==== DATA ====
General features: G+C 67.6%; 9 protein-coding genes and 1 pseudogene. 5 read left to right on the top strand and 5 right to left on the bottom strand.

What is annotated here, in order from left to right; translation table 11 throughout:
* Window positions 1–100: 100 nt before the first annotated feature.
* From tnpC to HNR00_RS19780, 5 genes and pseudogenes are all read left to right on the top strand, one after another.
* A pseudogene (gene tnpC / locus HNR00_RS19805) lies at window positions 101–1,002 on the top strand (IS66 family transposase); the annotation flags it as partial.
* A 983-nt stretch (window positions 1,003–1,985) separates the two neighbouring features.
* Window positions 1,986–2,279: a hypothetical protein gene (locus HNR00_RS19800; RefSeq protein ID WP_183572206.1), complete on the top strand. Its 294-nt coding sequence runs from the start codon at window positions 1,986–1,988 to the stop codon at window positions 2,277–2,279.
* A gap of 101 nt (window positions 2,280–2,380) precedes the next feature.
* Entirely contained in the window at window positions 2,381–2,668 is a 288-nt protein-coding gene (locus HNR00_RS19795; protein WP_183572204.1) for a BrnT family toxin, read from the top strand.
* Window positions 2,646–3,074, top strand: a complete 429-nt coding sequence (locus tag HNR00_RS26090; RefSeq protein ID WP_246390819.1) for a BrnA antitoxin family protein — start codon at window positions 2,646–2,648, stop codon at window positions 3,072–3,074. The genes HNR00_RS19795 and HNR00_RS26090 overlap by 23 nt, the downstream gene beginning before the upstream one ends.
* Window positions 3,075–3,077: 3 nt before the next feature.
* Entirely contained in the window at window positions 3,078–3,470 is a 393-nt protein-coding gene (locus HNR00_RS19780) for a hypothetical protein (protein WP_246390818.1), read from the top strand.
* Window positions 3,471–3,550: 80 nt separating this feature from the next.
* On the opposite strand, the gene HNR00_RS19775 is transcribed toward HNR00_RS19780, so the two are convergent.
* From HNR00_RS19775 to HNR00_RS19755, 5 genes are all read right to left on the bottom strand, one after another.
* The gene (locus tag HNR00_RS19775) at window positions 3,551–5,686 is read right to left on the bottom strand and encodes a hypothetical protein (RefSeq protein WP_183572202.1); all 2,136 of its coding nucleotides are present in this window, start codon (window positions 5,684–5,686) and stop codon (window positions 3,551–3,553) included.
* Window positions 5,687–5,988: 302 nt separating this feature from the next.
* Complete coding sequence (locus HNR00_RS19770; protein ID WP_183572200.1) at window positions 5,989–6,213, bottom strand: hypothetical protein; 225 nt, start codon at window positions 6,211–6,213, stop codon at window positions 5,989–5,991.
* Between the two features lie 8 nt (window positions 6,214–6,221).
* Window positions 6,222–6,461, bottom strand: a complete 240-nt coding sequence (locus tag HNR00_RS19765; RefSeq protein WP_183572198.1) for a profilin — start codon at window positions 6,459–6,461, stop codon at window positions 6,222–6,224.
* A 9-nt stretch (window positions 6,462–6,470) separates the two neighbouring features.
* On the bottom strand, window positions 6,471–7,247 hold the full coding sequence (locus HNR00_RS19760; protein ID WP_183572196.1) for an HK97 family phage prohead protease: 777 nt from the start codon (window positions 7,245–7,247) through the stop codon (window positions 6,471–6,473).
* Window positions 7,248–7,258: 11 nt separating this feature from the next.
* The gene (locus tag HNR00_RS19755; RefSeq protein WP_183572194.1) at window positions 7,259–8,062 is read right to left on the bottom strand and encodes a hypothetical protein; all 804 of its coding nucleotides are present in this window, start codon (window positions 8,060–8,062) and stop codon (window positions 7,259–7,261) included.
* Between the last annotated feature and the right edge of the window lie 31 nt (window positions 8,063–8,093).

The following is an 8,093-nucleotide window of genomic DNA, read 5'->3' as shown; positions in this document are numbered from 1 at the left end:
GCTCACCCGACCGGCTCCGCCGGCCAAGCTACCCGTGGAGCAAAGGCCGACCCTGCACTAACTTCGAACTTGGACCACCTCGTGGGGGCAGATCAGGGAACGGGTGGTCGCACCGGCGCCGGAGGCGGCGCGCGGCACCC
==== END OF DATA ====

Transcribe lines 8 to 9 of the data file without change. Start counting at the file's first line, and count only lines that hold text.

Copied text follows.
* A gap of 101 nt (window positions 2,280–2,380) precedes the next feature.
* Entirely contained in the window at window positions 2,381–2,668 is a 288-nt protein-coding gene (locus HNR00_RS19795; protein WP_183572204.1) for a BrnT family toxin, read from the top strand.